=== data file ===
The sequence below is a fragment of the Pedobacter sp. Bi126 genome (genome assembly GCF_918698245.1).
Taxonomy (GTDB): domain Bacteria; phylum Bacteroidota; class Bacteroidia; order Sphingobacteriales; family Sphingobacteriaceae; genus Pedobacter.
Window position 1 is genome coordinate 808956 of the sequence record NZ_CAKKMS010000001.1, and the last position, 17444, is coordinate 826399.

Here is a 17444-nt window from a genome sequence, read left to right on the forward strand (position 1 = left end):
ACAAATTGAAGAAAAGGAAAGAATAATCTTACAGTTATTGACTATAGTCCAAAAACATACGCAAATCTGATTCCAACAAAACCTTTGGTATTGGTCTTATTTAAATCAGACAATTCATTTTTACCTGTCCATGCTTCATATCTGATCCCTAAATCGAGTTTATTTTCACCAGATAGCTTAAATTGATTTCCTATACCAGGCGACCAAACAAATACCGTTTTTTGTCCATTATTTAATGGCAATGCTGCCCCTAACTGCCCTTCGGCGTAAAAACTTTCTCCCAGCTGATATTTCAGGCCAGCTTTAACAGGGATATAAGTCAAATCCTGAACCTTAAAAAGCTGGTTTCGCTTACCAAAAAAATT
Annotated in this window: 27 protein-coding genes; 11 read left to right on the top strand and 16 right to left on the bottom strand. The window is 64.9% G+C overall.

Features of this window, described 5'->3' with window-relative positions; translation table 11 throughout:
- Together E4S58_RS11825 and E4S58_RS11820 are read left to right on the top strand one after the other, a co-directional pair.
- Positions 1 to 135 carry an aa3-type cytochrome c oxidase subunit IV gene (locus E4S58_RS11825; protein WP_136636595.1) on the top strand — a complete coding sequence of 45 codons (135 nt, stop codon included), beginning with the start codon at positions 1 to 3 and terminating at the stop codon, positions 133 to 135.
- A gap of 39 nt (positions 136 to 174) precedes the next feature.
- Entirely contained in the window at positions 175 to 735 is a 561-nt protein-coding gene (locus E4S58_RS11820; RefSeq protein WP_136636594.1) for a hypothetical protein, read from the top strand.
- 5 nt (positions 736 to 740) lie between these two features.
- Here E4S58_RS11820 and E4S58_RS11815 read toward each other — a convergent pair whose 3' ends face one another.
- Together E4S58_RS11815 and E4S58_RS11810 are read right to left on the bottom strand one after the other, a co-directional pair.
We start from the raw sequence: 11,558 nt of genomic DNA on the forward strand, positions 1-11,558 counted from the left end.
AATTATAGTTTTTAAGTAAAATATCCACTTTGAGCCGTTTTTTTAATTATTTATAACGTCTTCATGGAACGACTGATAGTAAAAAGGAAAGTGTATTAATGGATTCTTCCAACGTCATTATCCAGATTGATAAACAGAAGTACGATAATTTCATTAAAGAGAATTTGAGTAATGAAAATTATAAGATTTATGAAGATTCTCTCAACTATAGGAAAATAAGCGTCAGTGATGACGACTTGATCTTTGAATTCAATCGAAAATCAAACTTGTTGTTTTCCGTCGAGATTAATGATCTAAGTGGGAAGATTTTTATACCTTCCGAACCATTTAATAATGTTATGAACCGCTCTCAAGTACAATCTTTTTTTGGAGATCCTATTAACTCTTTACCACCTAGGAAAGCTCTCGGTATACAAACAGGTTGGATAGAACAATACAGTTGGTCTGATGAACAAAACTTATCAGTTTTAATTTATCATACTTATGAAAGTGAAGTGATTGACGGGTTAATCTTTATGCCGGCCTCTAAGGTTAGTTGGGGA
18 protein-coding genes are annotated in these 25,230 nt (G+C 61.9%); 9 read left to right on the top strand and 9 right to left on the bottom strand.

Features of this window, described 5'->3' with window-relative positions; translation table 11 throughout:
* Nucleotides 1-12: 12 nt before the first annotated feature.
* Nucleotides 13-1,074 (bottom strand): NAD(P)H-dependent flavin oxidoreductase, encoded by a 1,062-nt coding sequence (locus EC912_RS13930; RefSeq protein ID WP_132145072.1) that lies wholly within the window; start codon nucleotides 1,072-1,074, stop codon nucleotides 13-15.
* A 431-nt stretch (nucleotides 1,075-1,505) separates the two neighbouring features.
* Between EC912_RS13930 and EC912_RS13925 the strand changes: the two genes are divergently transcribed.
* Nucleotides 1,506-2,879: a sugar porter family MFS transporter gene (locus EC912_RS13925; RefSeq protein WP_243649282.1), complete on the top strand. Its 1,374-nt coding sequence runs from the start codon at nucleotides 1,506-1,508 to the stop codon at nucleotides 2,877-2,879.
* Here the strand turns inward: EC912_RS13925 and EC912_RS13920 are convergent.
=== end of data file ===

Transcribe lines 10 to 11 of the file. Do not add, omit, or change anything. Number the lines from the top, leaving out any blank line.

- A gap of 39 nt (positions 136 to 174) precedes the next feature.
- Entirely contained in the window at positions 175 to 735 is a 561-nt protein-coding gene (locus E4S58_RS11820; RefSeq protein WP_136636594.1) for a hypothetical protein, read from the top strand.